In two seasons at Kansas, Charlie Weis has won four football games. The Jayhawks are 1-17 in the Big 12 during that time. The program hasn’t notched a road win since 2009.
You may be familiar with most of these numbers, of course, and the rot inside the Kansas program stretches back nearly five years, well before Weis stepped onto campus in Lawrence.
But in December 2011, when Weis was introduced at Allen Fieldhouse during halftime of a men’s basketball game, he offered the following promise. He was here to clean up a football program, to guide the Jayhawks back to respectability.
“I’m not going to make a promise of how fast,” Weis said then. “But I’ll make a promise that it’s going to happen.”
Respectability, of course, would be a good place to start. But questions remain: After a 3-9 finish last year, is Kansas really in position for a long-awaited breakthrough?
The optimism begins on defense. Senior linebacker Ben Heeney, a Hutchinson native, fronts a veteran unit that made major strides last season. The Jayhawks return at least nine defensive players with starting experience, and the secondary is perhaps Kansas’ most talented unit since 2007, when future NFL talents Aqib Talib, Chris Harris and Darrell Stuckey helped KU to the Orange Bowl. Add it up, and this should be the Jayhawks’ best defense (on paper) since the final years of Mark Mangino.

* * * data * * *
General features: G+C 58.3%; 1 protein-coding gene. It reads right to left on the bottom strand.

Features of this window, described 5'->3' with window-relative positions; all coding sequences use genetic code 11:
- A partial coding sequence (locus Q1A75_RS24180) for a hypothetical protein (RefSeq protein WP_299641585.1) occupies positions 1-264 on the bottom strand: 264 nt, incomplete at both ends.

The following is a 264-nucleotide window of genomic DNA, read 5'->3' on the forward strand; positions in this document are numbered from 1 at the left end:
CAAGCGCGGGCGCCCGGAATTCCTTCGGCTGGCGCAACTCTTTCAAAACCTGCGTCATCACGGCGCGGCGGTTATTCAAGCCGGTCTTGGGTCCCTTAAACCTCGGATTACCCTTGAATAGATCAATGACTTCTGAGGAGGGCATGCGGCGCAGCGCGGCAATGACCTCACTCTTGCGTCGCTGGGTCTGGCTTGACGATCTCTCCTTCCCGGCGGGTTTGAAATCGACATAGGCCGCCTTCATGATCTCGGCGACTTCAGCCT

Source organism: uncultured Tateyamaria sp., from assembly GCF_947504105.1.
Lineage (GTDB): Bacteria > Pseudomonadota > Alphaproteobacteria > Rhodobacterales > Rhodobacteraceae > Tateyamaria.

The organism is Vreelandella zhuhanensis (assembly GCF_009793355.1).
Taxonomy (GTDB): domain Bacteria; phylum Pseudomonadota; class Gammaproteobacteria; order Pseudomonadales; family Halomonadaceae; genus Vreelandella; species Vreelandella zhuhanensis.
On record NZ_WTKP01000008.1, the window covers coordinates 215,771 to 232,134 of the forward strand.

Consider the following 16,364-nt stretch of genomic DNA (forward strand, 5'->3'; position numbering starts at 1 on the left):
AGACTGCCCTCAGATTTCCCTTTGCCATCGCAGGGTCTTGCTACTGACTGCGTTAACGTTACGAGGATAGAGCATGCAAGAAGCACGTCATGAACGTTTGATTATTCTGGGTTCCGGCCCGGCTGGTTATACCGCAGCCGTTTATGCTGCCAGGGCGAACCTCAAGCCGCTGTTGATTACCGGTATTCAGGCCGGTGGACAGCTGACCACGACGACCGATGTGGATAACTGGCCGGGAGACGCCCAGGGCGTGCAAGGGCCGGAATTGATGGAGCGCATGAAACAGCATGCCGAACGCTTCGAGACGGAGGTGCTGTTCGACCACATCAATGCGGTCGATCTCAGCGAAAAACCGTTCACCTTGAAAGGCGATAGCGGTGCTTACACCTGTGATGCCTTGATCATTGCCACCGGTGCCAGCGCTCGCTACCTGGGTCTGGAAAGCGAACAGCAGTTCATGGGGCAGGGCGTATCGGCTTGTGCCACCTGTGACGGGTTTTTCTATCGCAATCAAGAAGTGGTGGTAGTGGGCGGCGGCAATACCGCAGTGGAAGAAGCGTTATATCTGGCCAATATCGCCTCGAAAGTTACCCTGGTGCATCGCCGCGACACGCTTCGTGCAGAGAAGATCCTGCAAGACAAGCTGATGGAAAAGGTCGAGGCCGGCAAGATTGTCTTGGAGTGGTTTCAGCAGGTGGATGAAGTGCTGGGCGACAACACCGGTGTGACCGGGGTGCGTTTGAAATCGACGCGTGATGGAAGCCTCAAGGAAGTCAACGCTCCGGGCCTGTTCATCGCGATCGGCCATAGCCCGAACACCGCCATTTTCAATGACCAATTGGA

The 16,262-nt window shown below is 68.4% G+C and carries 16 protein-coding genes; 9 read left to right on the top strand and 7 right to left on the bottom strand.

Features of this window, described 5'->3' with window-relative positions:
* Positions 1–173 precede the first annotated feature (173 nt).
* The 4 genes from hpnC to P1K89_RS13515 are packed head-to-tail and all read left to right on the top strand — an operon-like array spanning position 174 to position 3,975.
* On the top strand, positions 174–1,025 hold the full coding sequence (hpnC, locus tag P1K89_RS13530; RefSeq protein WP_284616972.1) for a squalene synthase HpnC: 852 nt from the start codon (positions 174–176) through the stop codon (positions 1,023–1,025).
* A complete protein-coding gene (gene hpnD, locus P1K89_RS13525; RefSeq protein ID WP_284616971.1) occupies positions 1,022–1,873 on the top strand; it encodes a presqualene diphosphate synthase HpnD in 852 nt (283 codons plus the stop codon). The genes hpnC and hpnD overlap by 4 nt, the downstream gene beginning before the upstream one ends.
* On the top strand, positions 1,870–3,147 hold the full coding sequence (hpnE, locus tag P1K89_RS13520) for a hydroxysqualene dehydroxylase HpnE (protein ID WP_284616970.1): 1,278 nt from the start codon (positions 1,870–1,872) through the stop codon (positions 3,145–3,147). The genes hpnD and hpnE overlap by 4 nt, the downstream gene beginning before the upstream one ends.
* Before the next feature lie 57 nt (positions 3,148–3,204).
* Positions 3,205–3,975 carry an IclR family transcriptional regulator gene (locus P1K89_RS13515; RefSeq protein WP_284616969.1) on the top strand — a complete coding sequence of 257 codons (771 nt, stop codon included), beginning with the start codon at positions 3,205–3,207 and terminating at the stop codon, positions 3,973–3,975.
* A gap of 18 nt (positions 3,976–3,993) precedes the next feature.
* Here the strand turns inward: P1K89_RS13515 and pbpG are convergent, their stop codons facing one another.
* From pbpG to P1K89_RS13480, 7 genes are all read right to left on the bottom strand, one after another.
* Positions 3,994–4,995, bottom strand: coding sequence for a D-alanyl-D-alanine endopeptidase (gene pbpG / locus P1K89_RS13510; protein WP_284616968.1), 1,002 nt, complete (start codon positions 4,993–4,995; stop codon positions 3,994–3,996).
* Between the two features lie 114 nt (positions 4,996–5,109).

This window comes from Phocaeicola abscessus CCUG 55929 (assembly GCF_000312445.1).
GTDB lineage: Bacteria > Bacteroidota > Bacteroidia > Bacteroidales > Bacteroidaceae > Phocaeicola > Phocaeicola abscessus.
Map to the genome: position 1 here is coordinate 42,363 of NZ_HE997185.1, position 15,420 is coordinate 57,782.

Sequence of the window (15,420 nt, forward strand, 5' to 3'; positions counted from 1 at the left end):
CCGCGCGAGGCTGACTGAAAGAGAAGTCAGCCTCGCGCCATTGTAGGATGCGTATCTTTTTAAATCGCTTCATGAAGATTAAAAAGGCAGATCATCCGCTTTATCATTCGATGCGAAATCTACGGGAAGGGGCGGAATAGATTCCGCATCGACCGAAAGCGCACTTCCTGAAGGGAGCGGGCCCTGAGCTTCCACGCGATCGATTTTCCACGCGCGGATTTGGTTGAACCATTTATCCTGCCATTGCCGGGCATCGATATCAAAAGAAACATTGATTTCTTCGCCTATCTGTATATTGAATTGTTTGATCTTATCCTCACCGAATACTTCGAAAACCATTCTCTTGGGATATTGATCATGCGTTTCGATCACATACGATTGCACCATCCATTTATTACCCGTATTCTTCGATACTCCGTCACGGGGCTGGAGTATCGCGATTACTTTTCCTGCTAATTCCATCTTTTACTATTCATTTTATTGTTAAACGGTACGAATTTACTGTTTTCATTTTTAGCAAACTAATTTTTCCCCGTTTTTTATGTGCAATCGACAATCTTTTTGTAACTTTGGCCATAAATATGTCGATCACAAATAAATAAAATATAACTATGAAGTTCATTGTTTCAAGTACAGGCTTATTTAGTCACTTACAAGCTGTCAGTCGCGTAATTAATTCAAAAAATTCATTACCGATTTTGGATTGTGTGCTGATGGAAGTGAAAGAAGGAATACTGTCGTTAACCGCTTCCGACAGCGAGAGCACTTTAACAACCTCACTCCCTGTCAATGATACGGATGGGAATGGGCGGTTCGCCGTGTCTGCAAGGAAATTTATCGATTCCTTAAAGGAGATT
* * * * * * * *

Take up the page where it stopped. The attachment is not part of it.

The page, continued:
But yes, that offense. In two years, Weis’ offenses have ranked among the worst in the country. (Last year, the Jayhawks were dead last in the Big 12, averaging 15.3 points.) Weis fired himself as offensive coordinator in the offseason, and new offensive coordinator John Reagan has installed a college-style spread system.
Will it lead to better results? Maybe. But sophomore quarterback Montell Cozart is still mostly unproven after getting his feet wet last season. In the end, it’s pretty simple: The Jayhawks need to produce a passable passing game to have a chance to move forward.
Cozart, though, should have more weapons at his disposal. Senior receiver Tony Pierson is healthy again after battling concussions, and transfer receiver Nick Harwell is eligible after sitting out last season. The Jayhawks also added a graduate transfer in Nigel King, a former receiver at Maryland.
And even after losing leading rusher James Sims, the Jayhawks return experienced rushers in seniors Brandon Bourbon and Taylor Cox, who took a medical redshirt last season.
Questions marks remain, though, especially in the trenches. For the most part, Kansas is still trying to compete with patchwork units on the offensive and defensive lines.
“This is the best we feel by a wide margin about the talent we have here,” Weis said as fall camp began. “But that being said, we’ve done very little to back that up, me included.”
Kansas athletic director Sheahon Zenger says it’s time to show some “momentum” on the field. In other words: It’s time to win more games.
The Jayhawks possess the talent to be a middle-of-the-pack team in the Big 12, but the schedule could be their undoing. Kansas will travel to face a rising Duke program on Sept. 13, and then there’s a nine-game Big 12 schedule. Put it this way: Unless Kansas can pick off multiple Big 12 victories, Weis could be looking at three victories again.
If that’s the case, the question remains: Where does Kansas go from here?